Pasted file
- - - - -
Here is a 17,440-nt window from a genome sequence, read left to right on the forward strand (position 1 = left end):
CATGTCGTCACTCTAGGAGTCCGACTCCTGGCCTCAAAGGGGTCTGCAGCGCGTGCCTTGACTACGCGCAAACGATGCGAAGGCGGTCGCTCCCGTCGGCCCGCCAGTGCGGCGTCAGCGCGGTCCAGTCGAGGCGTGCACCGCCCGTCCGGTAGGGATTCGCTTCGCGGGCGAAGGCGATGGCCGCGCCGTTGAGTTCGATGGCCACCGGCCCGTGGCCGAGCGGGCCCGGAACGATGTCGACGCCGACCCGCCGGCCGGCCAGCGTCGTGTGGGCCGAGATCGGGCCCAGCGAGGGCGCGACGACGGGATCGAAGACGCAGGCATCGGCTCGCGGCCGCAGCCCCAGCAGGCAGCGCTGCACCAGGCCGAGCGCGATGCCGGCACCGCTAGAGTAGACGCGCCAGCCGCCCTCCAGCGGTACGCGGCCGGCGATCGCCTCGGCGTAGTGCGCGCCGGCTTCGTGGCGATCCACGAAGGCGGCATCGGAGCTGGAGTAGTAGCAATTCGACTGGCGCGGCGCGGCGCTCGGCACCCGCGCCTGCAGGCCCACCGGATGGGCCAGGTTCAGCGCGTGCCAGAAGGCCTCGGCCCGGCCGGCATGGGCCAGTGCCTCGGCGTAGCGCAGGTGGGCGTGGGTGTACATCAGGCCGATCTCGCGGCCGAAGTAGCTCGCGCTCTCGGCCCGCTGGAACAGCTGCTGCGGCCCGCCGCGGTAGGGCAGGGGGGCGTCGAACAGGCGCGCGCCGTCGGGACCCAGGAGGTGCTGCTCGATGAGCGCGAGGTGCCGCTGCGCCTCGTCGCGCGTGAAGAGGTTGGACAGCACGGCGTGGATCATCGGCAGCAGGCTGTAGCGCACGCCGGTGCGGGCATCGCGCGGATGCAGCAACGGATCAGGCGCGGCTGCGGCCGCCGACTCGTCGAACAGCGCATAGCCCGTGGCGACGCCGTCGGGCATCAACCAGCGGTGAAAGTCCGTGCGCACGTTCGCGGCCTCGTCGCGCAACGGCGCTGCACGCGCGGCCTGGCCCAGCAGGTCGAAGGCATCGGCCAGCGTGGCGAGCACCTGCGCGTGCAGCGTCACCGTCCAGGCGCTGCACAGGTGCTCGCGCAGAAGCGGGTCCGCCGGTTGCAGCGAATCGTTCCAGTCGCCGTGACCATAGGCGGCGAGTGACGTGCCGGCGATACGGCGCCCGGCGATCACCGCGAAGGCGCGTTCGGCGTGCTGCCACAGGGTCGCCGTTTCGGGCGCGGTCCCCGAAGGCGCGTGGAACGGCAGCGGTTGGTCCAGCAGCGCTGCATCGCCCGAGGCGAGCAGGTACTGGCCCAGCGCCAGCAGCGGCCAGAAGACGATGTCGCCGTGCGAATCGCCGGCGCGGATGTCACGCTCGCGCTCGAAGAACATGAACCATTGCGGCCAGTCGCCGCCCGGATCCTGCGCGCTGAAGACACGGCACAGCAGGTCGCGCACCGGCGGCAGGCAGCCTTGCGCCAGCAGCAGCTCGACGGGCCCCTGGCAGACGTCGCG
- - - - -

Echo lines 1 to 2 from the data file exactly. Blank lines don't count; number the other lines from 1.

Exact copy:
Here is a 17,440-nt window from a genome sequence, read left to right on the forward strand (position 1 = left end):
CATGTCGTCACTCTAGGAGTCCGACTCCTGGCCTCAAAGGGGTCTGCAGCGCGTGCCTTGACTACGCGCAAACGATGCGAAGGCGGTCGCTCCCGTCGGCCCGCCAGTGCGGCGTCAGCGCGGTCCAGTCGAGGCGTGCACCGCCCGTCCGGTAGGGATTCGCTTCGCGGGCGAAGGCGATGGCCGCGCCGTTGAGTTCGATGGCCACCGGCCCGTGGCCGAGCGGGCCCGGAACGATGTCGACGCCGACCCGCCGGCCGGCCAGCGTCGTGTGGGCCGAGATCGGGCCCAGCGAGGGCGCGACGACGGGATCGAAGACGCAGGCATCGGCTCGCGGCCGCAGCCCCAGCAGGCAGCGCTGCACCAGGCCGAGCGCGATGCCGGCACCGCTAGAGTAGACGCGCCAGCCGCCCTCCAGCGGTACGCGGCCGGCGATCGCCTCGGCGTAGTGCGCGCCGGCTTCGTGGCGATCCACGAAGGCGGCATCGGAGCTGGAGTAGTAGCAATTCGACTGGCGCGGCGCGGCGCTCGGCACCCGCGCCTGCAGGCCCACCGGATGGGCCAGGTTCAGCGCGTGCCAGAAGGCCTCGGCCCGGCCGGCATGGGCCAGTGCCTCGGCGTAGCGCAGGTGGGCGTGGGTGTACATCAGGCCGATCTCGCGGCCGAAGTAGCTCGCGCTCTCGGCCCGCTGGAACAGCTGCTGCGGCCCGCCGCGGTAGGGCAGGGGGGCGTCGAACAGGCGCGCGCCGTCGGGACCCAGGAGGTGCTGCTCGATGAGCGCGAGGTGCCGCTGCGCCTCGTCGCGCGTGAAGAGGTTGGACAGCACGGCGTGGATCATCGGCAGCAGGCTGTAGCGCACGCCGGTGCGGGCATCGCGCGGATGCAGCAACGGATCAGGCGCGGCTGCGGCCGCCGACTCGTCGAACAGCGCATAGCCCGTGGCGACGCCGTCGGGCATCAACCAGCGGTGAAAGTCCGTGCGCACGTTCGCGGCCTCGTCGCGCAACGGCGCTGCACGCGCGGCCTGGCCCAGCAGGTCGAAGGCATCGGCCAGCGTGGCGAGCACCTGCGCGTGCAGCGTCACCGTCCAGGCGCTGCACAGGTGCTCGCGCAGAAGCGGGTCCGCCGGTTGCAGCGAATCGTTCCAGTCGCCGTGACCATAGGCGGCGAGTGACGTGCCGGCGATACGGCGCCCGGCGATCACCGCGAAGGCGCGTTCGGCGTGCTGCCACAGGGTCGCCGTTTCGGGCGCGGTCCCCGAAGGCGCGTGGAACGGCAGCGGTTGGTCCAGCAGCGCTGCATCGCCCGAGGCGAGCAGGTACTGGCCCAGCGCCAGCAGCGGCCAGAAGACGATGTCGCCGTGCGAATCGCCGGCGCGGATGTCACGCTCGCGCTCGAAGAACATGAACCATTGCGGCCAGTCGCCGCCCGGATCCTGCGCGCTGAAGACACGGCACAGCAGGTCGCGCACCGGCGGCAGGCAGCCTTGCGCCAGCAGCAGCTCGACGGGCCCCTGGCAGACGTCGCG